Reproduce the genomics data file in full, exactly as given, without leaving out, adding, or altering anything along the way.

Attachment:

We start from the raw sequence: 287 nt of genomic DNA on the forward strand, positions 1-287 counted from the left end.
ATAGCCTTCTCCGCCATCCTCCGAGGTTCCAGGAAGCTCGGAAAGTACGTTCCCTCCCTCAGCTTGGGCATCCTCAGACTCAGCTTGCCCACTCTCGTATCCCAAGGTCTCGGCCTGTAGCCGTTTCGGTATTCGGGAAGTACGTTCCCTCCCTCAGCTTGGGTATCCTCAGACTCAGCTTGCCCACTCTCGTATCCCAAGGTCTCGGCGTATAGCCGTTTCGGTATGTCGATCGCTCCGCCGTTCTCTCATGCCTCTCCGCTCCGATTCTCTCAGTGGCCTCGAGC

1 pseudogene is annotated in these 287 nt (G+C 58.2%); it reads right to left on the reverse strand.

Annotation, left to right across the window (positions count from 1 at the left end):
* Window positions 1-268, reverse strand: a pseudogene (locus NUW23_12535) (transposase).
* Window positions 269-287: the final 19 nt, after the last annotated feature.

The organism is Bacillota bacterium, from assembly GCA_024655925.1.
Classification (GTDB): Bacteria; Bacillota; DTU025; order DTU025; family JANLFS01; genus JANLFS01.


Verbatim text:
We start from the raw sequence: 287 nt of genomic DNA on the forward strand, positions 1-287 counted from the left end.
ATAGCCTTCTCCGCCATCCTCCGAGGTTCCAGGAAGCTCGGAAAGTACGTTCCCTCCCTCAGCTTGGGCATCCTCAGACTCAGCTTGCCCACTCTCGTATCCCAAGGTCTCGGCCTGTAGCCGTTTCGGTATTCGGGAAGTACGTTCCCTCCCTCAGCTTGGGTATCCTCAGACTCAGCTTGCCCACTCTCGTATCCCAAGGTCTCGGCGTATAGCCGTTTCGGTATGTCGATCGCTCCGCCGTTCTCTCATGCCTCTCCGCTCCGATTCTCTCAGTGGCCTCGAGC

1 pseudogene is annotated in these 287 nt (G+C 58.2%); it reads right to left on the reverse strand.

Annotation, left to right across the window (positions count from 1 at the left end):
* Window positions 1-268, reverse strand: a pseudogene (locus NUW23_12535) (transposase).
* Window positions 269-287: the final 19 nt, after the last annotated feature.

The organism is Bacillota bacterium, from assembly GCA_024655925.1.
Classification (GTDB): Bacteria; Bacillota; DTU025; order DTU025; family JANLFS01; genus JANLFS01.